New Delhi: Kolkata Knight Riders' Australian pacer Brett Lee said his IPL skipper Gautam Gambhir is one of the most brilliant captains he has played under as the Indian backs up good leadership with strong personal performances.
"Gambhir is just brilliant. He is a born leader and it comes naturally to him. Besides, he backs it up with strong performances and has been leading our flock really well," Lee said on the sidelines of the launch of a music academy for underprivileged and autistic kids in New Delhi on Sunday.
Lee had similar words of praise for his national captain Michael Clarke, and said that it won't be too long before Australia regain the number one spot after a roller-coaster transition phase. "With Michael Clarke around, it has all been going really well for Australia. He has himself performed exceptionally well and the team is going from strength to strength under him," said Lee, who retired from Tests in 2010 but continues to be a part of Australia's ODI and Twenty20 set-up. "The recent Test series against the West Indies was a good sign and we should be there [at the top] pretty soon," he said.
Lee said Gambhir is one of the most brilliant captains he has played under as the Indian backs up good leadership with strong performances.
Speaking about other issues in Australian cricket, especially the speculation over the future of former captain Ricky Ponting, Lee said, "Ricky has been an absolute legend of the game. He deserves to go only when he feels that the time is right."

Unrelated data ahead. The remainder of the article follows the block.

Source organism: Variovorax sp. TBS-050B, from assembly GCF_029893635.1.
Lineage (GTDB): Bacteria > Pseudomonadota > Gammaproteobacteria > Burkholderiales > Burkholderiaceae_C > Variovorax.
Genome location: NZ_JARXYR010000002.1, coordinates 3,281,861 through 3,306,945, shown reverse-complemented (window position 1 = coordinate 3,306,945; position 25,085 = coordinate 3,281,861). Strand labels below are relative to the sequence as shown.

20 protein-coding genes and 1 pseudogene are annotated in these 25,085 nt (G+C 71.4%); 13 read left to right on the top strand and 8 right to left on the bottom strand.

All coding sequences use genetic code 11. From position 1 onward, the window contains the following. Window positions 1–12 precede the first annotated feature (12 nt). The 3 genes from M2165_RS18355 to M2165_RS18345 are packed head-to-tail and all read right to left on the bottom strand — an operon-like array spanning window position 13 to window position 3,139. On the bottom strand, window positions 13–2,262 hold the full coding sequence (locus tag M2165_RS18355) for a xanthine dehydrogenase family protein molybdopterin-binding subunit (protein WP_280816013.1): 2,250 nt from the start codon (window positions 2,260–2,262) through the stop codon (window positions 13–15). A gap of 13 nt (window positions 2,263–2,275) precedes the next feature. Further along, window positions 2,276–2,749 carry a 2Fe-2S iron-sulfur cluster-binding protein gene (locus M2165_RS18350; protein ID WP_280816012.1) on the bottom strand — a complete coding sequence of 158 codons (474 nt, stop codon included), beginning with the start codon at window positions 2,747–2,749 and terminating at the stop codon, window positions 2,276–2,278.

Meanwhile, with injuries often having wrecked havoc on his career, the Australian speedster said music therapy kept him going, helping him overcome professional as well as personal challenges that life threw at him quite frequently.
Carrying the scars of 13 surgeries on his body, four on the ankle alone, Lee said it was quite a challenge to keep himself motivated, but music filled up a massive vacuum in his life and helped him cope with several personal crises, which included a divorce in 2008.
"At 17, I was told by the doctor that I could never play cricket because of an elbow injury, but I told him I will live my dream. I proved him wrong and played quite a few international games, that too as a fast bowler. And music had a huge role to play in keeping me motivated," Lee said.
"I turned to music during professional problems, during the personal crisis that I endured a few years ago. Music provided relief after a bad day in cricket and everything else. Music therapy has been brilliant for me," said the pacer, whose initiative - 'Mewsic, A Brett Lee Foundation' - is setting up academies all over India to help kids in orphanages and slums rediscover life through music.
"When you come home after playing in front of 100,000 fans at the Eden Gardens, it is important to unwind, and I do it through music. And I also fell in love with the great feeling that came with helping people through music after interacting with a few autistic kids."